In the latest guest post to the blog, Harry Perrin argues that with new routes to qualification as a lawyer appearing each year, law firms need to stop perpetuating a stereotype that trainee solicitors are without life experience or common sense
What has been the high point of your legal career? If you are a top QC being interviewed for the Law Gazette or some such publicaton, you are likely to say something along the lines of ‘the time you fought the government in the Supreme Court and overturned a grave miscarriage of justice’. If you are a trainee solicitor, however, my straw poll of idly viewing firms’ websites suggests you are more likely to say something like: “The time I answered the winning question in the local law society quiz,” or “My first day when everyone made me feel so welcome”. Clearly trainees have not single-handedly secured acquittals of defendants unjustly accused of war crimes, but there is surely a sliding scale here. The trend seems to be for trainees to portray themselves as hapless buffoons incapable of any genuine professional achievements.
It applies to career low points as well, or, as more commonly seems to be asked in online trainee profiles: ‘most embarrassing moments’. I have seen “dropping a whole tray of teas” and “missing an easy catch in the inter-office cricket match” cited. I am sure Michael Mansfield QC has missed a few catches in his time, but if he recalled this as the low point of his career, I would think the less of him. These trainees were surely more professional in their job applications; they seem actively to have gone backwards. Those applications which responded to that question about weaknesses by referring to an inability to hold tea or catch cricket balls, would, I would wager, have been put to the bottom of the pile. Yet once safely ensconced in the job, trainees seem to think this is just the sort of pliant subservience their employers are looking for.
Maybe it is, but it is bad business. One trainee recounted – in answer to the most embarrassing moment question – the time she had to cycle to court in half the time she should have allowed. All was well though, she concluded, as she arrived with enough time to be briefed by her clients, who were none-the-wiser, and proceeded to win the case. All youthful high jinks, except when you put yourself in the shoes of the poor clients who were probably paying top dollar for a well-prepared professional from a slick firm, not a halfwit on a pushbike who could not calculate her journey time properly.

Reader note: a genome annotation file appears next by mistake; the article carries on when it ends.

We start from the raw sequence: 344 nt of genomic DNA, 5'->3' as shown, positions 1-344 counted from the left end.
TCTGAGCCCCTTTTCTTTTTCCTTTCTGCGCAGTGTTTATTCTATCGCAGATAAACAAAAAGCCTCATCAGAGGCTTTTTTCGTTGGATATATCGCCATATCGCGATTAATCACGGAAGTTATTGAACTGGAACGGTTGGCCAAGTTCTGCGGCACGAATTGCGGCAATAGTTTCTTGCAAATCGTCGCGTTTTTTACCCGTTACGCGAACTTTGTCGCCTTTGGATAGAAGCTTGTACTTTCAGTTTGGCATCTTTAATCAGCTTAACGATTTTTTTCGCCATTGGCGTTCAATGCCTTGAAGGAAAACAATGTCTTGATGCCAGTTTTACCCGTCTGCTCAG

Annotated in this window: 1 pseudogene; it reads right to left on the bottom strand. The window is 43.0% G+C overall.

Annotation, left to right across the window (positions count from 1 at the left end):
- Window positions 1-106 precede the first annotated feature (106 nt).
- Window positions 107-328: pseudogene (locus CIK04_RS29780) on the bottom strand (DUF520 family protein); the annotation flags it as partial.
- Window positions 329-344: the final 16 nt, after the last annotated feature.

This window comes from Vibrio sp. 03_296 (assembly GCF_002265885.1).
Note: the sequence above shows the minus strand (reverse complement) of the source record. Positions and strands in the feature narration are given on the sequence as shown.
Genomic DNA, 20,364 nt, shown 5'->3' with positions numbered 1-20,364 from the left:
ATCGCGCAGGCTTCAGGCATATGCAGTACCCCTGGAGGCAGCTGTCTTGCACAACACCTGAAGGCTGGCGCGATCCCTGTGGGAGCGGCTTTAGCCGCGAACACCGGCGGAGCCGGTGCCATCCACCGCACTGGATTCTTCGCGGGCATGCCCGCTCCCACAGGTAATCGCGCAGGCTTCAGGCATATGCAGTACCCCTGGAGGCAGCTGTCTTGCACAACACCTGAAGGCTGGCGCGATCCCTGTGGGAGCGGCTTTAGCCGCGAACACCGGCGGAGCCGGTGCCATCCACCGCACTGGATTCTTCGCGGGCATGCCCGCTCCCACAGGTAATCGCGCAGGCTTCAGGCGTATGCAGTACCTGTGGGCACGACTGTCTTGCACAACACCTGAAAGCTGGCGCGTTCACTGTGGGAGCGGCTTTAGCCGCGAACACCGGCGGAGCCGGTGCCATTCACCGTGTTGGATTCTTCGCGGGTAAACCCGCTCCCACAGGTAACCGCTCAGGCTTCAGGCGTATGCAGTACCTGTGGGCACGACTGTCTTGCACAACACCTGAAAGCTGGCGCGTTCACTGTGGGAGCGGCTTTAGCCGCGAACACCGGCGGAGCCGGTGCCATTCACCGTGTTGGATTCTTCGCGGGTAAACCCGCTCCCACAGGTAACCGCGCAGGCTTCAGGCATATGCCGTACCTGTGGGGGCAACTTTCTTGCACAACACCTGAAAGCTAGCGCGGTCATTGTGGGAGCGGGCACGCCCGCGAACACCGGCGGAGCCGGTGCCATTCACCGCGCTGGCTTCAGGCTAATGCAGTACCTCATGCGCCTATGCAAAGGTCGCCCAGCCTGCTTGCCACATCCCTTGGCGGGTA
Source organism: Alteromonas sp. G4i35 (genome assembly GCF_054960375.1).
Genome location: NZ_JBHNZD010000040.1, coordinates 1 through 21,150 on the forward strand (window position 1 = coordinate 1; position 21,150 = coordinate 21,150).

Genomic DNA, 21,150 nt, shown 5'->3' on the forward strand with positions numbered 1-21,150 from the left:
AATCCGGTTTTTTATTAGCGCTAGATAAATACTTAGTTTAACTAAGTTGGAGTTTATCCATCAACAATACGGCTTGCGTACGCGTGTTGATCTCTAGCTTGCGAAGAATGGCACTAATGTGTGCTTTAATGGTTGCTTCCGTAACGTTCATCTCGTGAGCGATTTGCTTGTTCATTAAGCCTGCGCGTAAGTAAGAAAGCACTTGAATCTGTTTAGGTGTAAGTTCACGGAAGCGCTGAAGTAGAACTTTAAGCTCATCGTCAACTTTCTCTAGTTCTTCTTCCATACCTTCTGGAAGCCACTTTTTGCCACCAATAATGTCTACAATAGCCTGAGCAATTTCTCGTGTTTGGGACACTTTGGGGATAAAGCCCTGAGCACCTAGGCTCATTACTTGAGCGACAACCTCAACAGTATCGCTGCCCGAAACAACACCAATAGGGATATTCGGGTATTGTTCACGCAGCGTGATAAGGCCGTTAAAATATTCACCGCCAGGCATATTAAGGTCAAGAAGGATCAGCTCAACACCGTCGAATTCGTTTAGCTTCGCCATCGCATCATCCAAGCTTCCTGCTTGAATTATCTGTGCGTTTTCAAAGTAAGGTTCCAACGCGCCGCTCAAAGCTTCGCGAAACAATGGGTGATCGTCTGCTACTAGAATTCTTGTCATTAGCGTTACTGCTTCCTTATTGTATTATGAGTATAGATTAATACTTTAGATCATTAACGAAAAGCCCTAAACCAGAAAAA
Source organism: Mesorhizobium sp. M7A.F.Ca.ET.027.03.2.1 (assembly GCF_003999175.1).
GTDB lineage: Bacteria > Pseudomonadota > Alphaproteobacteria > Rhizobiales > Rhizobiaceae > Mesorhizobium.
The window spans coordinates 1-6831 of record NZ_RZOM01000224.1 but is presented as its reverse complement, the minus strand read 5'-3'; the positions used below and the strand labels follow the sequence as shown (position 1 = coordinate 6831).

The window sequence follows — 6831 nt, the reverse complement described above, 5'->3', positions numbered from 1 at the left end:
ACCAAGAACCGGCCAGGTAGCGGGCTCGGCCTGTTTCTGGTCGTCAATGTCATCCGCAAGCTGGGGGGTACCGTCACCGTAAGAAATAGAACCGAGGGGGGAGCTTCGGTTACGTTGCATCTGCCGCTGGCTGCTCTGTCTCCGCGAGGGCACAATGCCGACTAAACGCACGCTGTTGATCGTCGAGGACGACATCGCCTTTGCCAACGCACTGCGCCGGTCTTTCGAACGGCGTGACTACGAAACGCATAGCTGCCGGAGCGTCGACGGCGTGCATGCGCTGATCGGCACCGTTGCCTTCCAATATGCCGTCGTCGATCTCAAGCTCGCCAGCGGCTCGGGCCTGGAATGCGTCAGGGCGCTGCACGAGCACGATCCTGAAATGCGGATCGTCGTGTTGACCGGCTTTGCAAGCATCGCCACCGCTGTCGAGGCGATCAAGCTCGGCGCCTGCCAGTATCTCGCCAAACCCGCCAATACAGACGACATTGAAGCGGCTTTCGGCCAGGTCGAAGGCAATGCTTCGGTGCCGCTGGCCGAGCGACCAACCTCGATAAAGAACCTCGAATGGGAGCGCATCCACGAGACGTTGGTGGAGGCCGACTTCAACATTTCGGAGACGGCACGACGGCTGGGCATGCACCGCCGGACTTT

Worse is the partner’s daughter, trainee at a small firm, who appears on the website in graduation garb and lists her interests as ‘partying’. Would I trust this woman to turn up at the High Court, the worse for wear from a night of partying – a mortarboard on her head and scroll in hand – to safeguard my offshore assets from the claws of multinational creditors? Reader, I would not.
Routes to qualification are becoming increasingly varied. Many trainees are starting training contracts with several years’ experience as a paralegal under their belts, and other prospective solicitors are looking to have significant periods of relevant experience count towards qualification. In this context, the stereotype of the green young trainee, fresh out of law school without a bean of common sense far less relevant professional experience, is clearly inappropriate. It is time for firms to stop perpetuating it, but moreover it is time for trainees themselves to stop. It is an easy trap to fall into in a hierarchical profession. This makes it all the more important to stay vigilant.
Harry Perrin practises corporate law in a niche Legal-500-rated commercial law firm. He qualified last summer from a large regional, full service practice.
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